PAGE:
In a bid to become more eco friendly and with the rising food costs at the supermarkets I’ve started a little food growing project. This is also the way forward for healthy eating because it’s not only fat free and low carbohydrates that assist in getting the body you truly want. It is how these foods are grown and produced that can have a large impact.
What to Grow?
Perhaps it’s an obvious one but grow things you’ll want to eat. Famous at work for my lunchtime salads (the onion doesn’t half give off a pungent aroma in such a small office) it’s no surprise the individual ingredients feature heavily in my first attempt. Specifically, I’ve got wild rocket, tomatoes, peppers, cucumbers, peppers and red onions.
The costs involved for set up needn’t break the bank, which is part of the attraction. Ranging from 99p or less to about £2 for various packets of seeds or sets it works out cheaper than a loaf of bread. Ok, stop! Rewind! Let’s just think about that for a moment. Buy a packet of tomato seeds for about 99p, sow them, feed them, nurture them and they should yield about twenty or so individual tomato plants, perhaps more. Or spend it on a loaf of bread, half of which you’ll probably end up chucking in your food waste bin.
You can buy a propagator growing kit from Tesco for under £5 which contains the seed propagator, compost and seeds. I also bought a separate cucumber pot growing kit for under £3 and a small Wild Rocket growing pot for 75p.
Where to Grow?
Don’t have a big garden in which to plant your supermarket’s worth of produce? No bother. Your windowsills, garden steps or patios will suffice. That’s right. You needn’t have a large plot of land. No vast expanse of earth that requires tilling at the break of dawn before the summer sun bakes it solid (we should be so lucky).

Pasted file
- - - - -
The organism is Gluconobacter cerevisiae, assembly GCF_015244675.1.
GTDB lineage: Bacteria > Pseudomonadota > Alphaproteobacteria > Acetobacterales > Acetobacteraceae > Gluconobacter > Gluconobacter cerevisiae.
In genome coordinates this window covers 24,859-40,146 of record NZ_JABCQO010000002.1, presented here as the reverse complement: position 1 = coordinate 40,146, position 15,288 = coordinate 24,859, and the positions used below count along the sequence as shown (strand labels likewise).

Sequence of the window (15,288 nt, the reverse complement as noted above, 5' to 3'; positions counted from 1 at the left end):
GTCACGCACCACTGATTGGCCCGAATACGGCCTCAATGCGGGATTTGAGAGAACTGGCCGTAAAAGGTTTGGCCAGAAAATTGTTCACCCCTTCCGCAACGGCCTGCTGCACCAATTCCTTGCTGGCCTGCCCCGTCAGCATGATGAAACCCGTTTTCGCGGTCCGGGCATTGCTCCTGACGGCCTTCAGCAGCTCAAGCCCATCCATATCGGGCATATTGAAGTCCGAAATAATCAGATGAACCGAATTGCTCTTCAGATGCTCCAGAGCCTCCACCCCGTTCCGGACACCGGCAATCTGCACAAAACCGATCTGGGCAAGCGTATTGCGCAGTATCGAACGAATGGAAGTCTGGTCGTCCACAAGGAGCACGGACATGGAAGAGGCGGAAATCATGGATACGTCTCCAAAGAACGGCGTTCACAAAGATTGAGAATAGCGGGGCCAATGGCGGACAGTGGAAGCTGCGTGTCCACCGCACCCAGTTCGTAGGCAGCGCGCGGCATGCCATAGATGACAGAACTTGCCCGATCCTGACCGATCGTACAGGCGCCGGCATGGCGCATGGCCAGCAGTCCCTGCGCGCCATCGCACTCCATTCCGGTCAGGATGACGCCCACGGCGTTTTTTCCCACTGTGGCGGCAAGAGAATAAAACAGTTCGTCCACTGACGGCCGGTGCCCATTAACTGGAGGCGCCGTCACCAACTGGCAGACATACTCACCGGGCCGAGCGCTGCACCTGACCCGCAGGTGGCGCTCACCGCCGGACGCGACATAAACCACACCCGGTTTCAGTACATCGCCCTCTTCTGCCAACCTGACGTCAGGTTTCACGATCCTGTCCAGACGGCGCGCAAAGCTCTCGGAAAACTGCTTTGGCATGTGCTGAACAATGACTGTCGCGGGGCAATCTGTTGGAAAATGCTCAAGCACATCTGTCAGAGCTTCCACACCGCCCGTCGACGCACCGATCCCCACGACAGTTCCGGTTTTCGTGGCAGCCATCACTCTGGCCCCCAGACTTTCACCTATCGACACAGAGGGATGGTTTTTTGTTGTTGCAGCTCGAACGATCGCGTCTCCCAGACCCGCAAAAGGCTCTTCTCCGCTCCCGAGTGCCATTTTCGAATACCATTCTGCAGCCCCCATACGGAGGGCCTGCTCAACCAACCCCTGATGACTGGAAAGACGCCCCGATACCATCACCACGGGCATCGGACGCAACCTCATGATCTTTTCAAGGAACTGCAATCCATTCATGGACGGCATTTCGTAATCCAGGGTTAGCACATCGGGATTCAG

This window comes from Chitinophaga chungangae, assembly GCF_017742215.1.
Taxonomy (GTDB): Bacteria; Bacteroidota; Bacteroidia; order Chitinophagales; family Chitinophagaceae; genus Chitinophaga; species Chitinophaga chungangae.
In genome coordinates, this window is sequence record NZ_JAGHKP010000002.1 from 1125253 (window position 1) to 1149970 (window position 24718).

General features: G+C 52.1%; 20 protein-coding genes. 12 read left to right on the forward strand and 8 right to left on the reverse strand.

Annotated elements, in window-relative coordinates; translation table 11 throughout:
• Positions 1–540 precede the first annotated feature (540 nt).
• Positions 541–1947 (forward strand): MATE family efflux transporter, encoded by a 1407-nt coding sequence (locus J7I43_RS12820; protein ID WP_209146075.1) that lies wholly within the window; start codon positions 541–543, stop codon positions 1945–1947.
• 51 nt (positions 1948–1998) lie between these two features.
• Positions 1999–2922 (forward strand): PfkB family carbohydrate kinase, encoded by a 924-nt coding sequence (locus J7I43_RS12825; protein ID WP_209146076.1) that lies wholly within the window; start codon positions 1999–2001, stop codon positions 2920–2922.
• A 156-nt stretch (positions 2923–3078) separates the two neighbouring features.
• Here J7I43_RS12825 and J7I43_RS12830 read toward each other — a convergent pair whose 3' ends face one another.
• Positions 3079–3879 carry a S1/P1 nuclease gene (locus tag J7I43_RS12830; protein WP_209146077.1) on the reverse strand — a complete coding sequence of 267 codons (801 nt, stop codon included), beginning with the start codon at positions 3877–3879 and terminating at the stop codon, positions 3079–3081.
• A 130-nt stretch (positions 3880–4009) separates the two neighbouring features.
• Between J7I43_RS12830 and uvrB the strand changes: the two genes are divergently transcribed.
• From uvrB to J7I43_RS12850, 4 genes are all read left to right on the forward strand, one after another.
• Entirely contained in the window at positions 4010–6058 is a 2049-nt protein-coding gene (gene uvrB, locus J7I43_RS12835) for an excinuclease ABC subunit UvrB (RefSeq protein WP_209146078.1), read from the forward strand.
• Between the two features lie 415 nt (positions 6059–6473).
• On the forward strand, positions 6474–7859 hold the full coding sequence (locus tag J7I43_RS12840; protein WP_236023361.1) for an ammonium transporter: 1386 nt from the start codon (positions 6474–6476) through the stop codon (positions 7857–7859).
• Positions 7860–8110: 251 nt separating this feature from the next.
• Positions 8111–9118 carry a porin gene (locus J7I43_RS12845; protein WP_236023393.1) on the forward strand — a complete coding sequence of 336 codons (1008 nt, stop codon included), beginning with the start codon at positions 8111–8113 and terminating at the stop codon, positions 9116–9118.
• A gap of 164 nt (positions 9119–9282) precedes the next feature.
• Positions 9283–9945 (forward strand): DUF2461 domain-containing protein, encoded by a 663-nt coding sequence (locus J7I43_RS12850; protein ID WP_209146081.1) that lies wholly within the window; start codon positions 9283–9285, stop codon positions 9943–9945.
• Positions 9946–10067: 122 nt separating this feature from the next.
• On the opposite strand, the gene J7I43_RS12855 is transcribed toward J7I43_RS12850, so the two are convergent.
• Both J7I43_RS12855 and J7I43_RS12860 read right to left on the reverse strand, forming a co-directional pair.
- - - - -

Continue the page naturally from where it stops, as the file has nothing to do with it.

Once the seeds have sprouted and grown so high, replant them in individual pots to grow on. This can be repeated as and where necessary into still larger pots. With things like onions and potatoes you plant directly into the soil you have available or as I’m doing, in large troughs and pots with compost.
Most will come with their own instructions. Where these are brief or you feel you need more information on how to proceed there’s a wealth of books on the subject. To further keep costs low you can find such books at charity shops or car boot sales.
There are also numerous websites, some which run forums where you can become part of a green growing community. You can share your thoughts and ideas about it all and ask any questions. Google and ye shall know.
Attack of the Killer Tomatoes
One word of advice from my personal experience so far is perhaps not to sow ALL the tomato seeds at once. My lounge windowsill is now in danger of being taken over by them. So long as they aren’t of the psychopathic mass murdering variety all should be well.
Amongst the many benefits is the great satisfaction and achievement you’ll feel when harvest time comes round. Invite your friends round one late summer evening and offer them a salad to go with the pizza you have in the oven. Then watch the surprise on their face as they watch you pull up some rocket from the pot on the garden step, pick some tomatoes from the plants on the windowsill and dig up an onion from the larger pot on the patio.
So far so good on Rob’s farm, the peppers are shooting up which will be the next to be replanted into pots. The carrots have started coming through and even though I only planted my red onion sets just over a week ago, the downpours have spurred them into rapid growth. They’ll be the size of footballs if this rain continues. Now all that remains is for me to plant some spuds and sort out my coriander.
Next year I’m planning an even bigger project so watch out for my range coming to a supermarket near you.